Over the last two years or so, my behaviour practice has welcomed more and more dogs from overseas. Sometimes these are canines with profound behavioural difficulties. I have always assisted several imported dogs per year but there seems to have been an explosion of dogs from a variety of countries, thanks to the efforts of many local and larger International welfare charities rescuing such animals from dire conditions. So this year alone, I have assisted dogs from USA, Russia, various countries in Africa, India, Romania and many European countries.
The majority of the dogs that I assist have either suffered terrible abuse, unimaginable and unbearable to think about or have simply been left to roam or been abandoned. The one common factor in all of these cases that consistently leave me astonished is the dog’s ability to cope and adapt. OK, they may have behavioral difficulties, but you consider the hell on earth some of these dogs have gone through, but they are now living in a completely alien world with sounds, sights, smells they may never have conceived of and yet they just fit in. The other amazing thing is that these dogs still have trust. This is both wonderful and truly sad given some of the predicaments they have been rescued from, but that’s dogs for you.
The most common issues these dogs suffer with are anxiety issues and adaptability issues, not surprisingly. It’s a bit like going right back to square one with a puppy and re-starting socialization and habituation processes all over again, but with that sensitive ‘window’ of 14 weeks firmly closed. Of course in many of these countries there is no such thing as having a tick list for socialization and habituation, puppy classes etc, you’d probably be laughed out of town if you suggested it. Many of these dogs are street dogs and attitudes are different in other cultures and this has to be accepted – dogs are not always pets. So, when I see these dogs, they have strong territorial drives, maybe really aren’t keen on relinquishing items either, don’t want anyone going near their food and haven’t a clue what these dog toys are for! They also have trouble walking nicely and adapting socially with other dogs. Many are simply incredibly frustrated, they just want to join in and play but don’t know how, they haven’t learned. There’s nothing ‘bad’ or ‘wrong’ about what they’re doing, they just don’t know any other way and why should they? It’s up to their new owners to re-mould these new dogs and expectation and reality is a big part of re-homing. Over-arousal is also a pretty big deal. Everything is over-stimulating. This is a brand new environment, traffic, smells, bright lights, dogs, people everywhere, everything different from before and sometimes that’s just too much. In combination it causes overload and a massive ‘trigger stacking’ response. So, I see a lot of dogs displaying much vocalization and reactivity at multiple triggers, which can be embarrassing for their new owners.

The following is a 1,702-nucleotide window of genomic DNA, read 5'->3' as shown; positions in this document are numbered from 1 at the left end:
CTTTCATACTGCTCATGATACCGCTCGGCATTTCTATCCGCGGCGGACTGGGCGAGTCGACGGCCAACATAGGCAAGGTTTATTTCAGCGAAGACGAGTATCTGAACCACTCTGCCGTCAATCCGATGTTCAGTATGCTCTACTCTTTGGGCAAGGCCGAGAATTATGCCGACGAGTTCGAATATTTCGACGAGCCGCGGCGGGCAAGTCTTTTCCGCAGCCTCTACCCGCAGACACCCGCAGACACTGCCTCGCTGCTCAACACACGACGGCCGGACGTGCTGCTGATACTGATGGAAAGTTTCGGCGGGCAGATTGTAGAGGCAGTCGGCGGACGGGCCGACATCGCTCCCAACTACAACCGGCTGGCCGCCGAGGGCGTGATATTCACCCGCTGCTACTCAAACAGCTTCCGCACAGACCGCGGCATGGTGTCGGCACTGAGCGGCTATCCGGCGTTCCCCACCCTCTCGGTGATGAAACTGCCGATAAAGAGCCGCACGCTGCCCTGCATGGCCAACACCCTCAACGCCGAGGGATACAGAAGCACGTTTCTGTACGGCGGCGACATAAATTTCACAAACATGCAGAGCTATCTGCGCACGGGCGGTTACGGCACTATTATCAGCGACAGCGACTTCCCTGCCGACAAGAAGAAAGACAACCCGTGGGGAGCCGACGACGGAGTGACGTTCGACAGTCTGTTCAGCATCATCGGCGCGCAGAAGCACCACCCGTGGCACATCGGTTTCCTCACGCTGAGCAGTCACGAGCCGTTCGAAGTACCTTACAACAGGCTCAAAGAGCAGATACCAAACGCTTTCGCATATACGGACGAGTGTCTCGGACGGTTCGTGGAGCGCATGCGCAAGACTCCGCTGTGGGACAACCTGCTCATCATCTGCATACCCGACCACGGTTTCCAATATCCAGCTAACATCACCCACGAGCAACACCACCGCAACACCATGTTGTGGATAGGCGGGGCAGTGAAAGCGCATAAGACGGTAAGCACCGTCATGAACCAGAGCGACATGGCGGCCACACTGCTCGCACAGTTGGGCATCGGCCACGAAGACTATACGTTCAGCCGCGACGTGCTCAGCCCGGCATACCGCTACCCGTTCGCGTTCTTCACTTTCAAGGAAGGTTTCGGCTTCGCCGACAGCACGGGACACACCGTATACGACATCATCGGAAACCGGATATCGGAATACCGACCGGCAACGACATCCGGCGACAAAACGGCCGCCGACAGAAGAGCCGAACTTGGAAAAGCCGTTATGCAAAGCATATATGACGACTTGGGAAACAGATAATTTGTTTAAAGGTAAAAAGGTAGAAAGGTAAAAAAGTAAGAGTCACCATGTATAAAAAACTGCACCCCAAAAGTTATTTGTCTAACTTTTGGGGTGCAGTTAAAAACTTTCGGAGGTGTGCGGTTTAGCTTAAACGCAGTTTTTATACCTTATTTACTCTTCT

When beginning behaviour modification, most of these dogs need calm spaces and routine, especially those which are incredibly stressed. They also need something to do to occupy them, so mental and physical enrichment is a good starting place. For those which become over-aroused quickly, I would work on self-control and impulse control exercises and add in lots of positive reinforcement. It is important to teach the owner to remain calm too, not always easy when their dog is super reactive, but learning to read their dog and stay calm and focused will greatly assist. Desensitization, counter-conditioning and response substitution techniques using games are great tools for dogs expressing fear and anxiety and quickly help in alleviating this.
It is important that all owners rehoming dogs from overseas have a realistic expectation regarding outcomes and really think about the possible impact of the trauma their dog may have experienced. Although it may not always be a straightforward remedial process, the long term reward of a safe, pain free and content life is immeasurable.